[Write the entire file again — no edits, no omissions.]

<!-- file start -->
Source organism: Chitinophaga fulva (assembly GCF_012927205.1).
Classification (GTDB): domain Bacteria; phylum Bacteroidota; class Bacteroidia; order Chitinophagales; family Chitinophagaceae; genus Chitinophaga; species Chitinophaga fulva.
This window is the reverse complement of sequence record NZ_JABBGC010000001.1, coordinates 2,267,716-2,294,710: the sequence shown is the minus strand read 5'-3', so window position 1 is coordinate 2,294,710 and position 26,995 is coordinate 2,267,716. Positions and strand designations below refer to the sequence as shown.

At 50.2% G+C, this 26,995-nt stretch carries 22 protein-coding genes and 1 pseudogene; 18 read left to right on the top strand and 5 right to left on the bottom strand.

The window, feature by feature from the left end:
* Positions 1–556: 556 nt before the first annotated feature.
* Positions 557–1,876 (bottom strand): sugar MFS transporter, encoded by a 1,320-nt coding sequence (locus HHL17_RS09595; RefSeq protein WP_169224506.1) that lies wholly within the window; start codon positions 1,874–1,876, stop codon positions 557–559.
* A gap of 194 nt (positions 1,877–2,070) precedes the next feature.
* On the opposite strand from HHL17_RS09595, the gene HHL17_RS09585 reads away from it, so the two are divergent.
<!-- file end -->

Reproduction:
Source organism: Chitinophaga fulva (assembly GCF_012927205.1).
Classification (GTDB): domain Bacteria; phylum Bacteroidota; class Bacteroidia; order Chitinophagales; family Chitinophagaceae; genus Chitinophaga; species Chitinophaga fulva.
This window is the reverse complement of sequence record NZ_JABBGC010000001.1, coordinates 2,267,716-2,294,710: the sequence shown is the minus strand read 5'-3', so window position 1 is coordinate 2,294,710 and position 26,995 is coordinate 2,267,716. Positions and strand designations below refer to the sequence as shown.

At 50.2% G+C, this 26,995-nt stretch carries 22 protein-coding genes and 1 pseudogene; 18 read left to right on the top strand and 5 right to left on the bottom strand.

The window, feature by feature from the left end:
* Positions 1–556: 556 nt before the first annotated feature.
* Positions 557–1,876 (bottom strand): sugar MFS transporter, encoded by a 1,320-nt coding sequence (locus HHL17_RS09595; RefSeq protein WP_169224506.1) that lies wholly within the window; start codon positions 1,874–1,876, stop codon positions 557–559.
* A gap of 194 nt (positions 1,877–2,070) precedes the next feature.
* On the opposite strand from HHL17_RS09595, the gene HHL17_RS09585 reads away from it, so the two are divergent.